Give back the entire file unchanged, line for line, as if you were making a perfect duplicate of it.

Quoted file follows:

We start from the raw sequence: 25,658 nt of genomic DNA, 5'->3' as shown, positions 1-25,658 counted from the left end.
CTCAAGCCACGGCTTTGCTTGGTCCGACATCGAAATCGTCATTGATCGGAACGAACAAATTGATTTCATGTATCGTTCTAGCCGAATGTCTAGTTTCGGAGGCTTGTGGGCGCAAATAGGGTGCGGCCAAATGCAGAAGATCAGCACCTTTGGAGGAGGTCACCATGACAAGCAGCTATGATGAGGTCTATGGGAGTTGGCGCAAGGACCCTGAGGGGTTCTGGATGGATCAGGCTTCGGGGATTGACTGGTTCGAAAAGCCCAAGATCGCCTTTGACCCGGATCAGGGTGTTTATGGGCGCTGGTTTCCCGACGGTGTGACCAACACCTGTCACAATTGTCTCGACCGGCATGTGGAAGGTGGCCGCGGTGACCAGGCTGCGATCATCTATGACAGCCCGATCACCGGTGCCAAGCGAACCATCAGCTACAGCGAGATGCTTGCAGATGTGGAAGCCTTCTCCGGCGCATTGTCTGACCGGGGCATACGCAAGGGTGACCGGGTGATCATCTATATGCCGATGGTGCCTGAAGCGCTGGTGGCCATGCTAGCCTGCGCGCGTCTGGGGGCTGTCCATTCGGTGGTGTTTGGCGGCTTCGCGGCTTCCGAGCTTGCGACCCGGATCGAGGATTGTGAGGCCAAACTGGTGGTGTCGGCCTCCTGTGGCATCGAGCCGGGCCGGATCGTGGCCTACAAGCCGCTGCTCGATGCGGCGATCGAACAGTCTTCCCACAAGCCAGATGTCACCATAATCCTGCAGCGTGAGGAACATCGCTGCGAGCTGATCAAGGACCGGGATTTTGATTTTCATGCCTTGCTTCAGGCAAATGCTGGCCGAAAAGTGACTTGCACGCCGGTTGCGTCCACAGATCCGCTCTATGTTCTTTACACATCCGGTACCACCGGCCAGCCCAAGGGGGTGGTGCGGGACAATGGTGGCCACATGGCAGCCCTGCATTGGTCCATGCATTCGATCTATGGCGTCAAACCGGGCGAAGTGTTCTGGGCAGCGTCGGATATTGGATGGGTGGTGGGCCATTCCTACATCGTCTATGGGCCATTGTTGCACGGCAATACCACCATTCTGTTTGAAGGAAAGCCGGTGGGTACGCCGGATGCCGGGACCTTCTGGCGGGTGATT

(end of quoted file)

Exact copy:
We start from the raw sequence: 25,658 nt of genomic DNA, 5'->3' as shown, positions 1-25,658 counted from the left end.
CTCAAGCCACGGCTTTGCTTGGTCCGACATCGAAATCGTCATTGATCGGAACGAACAAATTGATTTCATGTATCGTTCTAGCCGAATGTCTAGTTTCGGAGGCTTGTGGGCGCAAATAGGGTGCGGCCAAATGCAGAAGATCAGCACCTTTGGAGGAGGTCACCATGACAAGCAGCTATGATGAGGTCTATGGGAGTTGGCGCAAGGACCCTGAGGGGTTCTGGATGGATCAGGCTTCGGGGATTGACTGGTTCGAAAAGCCCAAGATCGCCTTTGACCCGGATCAGGGTGTTTATGGGCGCTGGTTTCCCGACGGTGTGACCAACACCTGTCACAATTGTCTCGACCGGCATGTGGAAGGTGGCCGCGGTGACCAGGCTGCGATCATCTATGACAGCCCGATCACCGGTGCCAAGCGAACCATCAGCTACAGCGAGATGCTTGCAGATGTGGAAGCCTTCTCCGGCGCATTGTCTGACCGGGGCATACGCAAGGGTGACCGGGTGATCATCTATATGCCGATGGTGCCTGAAGCGCTGGTGGCCATGCTAGCCTGCGCGCGTCTGGGGGCTGTCCATTCGGTGGTGTTTGGCGGCTTCGCGGCTTCCGAGCTTGCGACCCGGATCGAGGATTGTGAGGCCAAACTGGTGGTGTCGGCCTCCTGTGGCATCGAGCCGGGCCGGATCGTGGCCTACAAGCCGCTGCTCGATGCGGCGATCGAACAGTCTTCCCACAAGCCAGATGTCACCATAATCCTGCAGCGTGAGGAACATCGCTGCGAGCTGATCAAGGACCGGGATTTTGATTTTCATGCCTTGCTTCAGGCAAATGCTGGCCGAAAAGTGACTTGCACGCCGGTTGCGTCCACAGATCCGCTCTATGTTCTTTACACATCCGGTACCACCGGCCAGCCCAAGGGGGTGGTGCGGGACAATGGTGGCCACATGGCAGCCCTGCATTGGTCCATGCATTCGATCTATGGCGTCAAACCGGGCGAAGTGTTCTGGGCAGCGTCGGATATTGGATGGGTGGTGGGCCATTCCTACATCGTCTATGGGCCATTGTTGCACGGCAATACCACCATTCTGTTTGAAGGAAAGCCGGTGGGTACGCCGGATGCCGGGACCTTCTGGCGGGTGATT